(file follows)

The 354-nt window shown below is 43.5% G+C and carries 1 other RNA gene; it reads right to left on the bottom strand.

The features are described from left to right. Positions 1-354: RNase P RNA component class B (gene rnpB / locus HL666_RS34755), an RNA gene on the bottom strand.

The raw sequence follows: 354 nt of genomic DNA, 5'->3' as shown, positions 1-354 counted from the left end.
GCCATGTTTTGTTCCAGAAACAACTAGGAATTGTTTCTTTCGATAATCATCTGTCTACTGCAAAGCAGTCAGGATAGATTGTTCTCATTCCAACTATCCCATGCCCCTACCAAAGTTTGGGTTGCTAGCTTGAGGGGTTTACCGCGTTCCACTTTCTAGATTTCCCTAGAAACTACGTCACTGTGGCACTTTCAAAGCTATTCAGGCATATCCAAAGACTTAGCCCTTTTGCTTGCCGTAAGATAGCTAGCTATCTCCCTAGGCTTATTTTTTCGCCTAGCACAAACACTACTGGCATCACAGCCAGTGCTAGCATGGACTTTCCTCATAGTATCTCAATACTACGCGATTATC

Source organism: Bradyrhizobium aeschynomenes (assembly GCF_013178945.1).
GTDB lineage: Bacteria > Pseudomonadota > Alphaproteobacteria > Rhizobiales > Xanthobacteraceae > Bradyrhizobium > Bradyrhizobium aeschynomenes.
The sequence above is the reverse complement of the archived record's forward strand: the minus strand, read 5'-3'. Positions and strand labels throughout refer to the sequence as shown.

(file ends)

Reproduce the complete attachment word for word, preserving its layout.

The 354-nt window shown below is 43.5% G+C and carries 1 other RNA gene; it reads right to left on the bottom strand.

The features are described from left to right. Positions 1-354: RNase P RNA component class B (gene rnpB / locus HL666_RS34755), an RNA gene on the bottom strand.

The raw sequence follows: 354 nt of genomic DNA, 5'->3' as shown, positions 1-354 counted from the left end.
GCCATGTTTTGTTCCAGAAACAACTAGGAATTGTTTCTTTCGATAATCATCTGTCTACTGCAAAGCAGTCAGGATAGATTGTTCTCATTCCAACTATCCCATGCCCCTACCAAAGTTTGGGTTGCTAGCTTGAGGGGTTTACCGCGTTCCACTTTCTAGATTTCCCTAGAAACTACGTCACTGTGGCACTTTCAAAGCTATTCAGGCATATCCAAAGACTTAGCCCTTTTGCTTGCCGTAAGATAGCTAGCTATCTCCCTAGGCTTATTTTTTCGCCTAGCACAAACACTACTGGCATCACAGCCAGTGCTAGCATGGACTTTCCTCATAGTATCTCAATACTACGCGATTATC

Source organism: Bradyrhizobium aeschynomenes (assembly GCF_013178945.1).
GTDB lineage: Bacteria > Pseudomonadota > Alphaproteobacteria > Rhizobiales > Xanthobacteraceae > Bradyrhizobium > Bradyrhizobium aeschynomenes.
The sequence above is the reverse complement of the archived record's forward strand: the minus strand, read 5'-3'. Positions and strand labels throughout refer to the sequence as shown.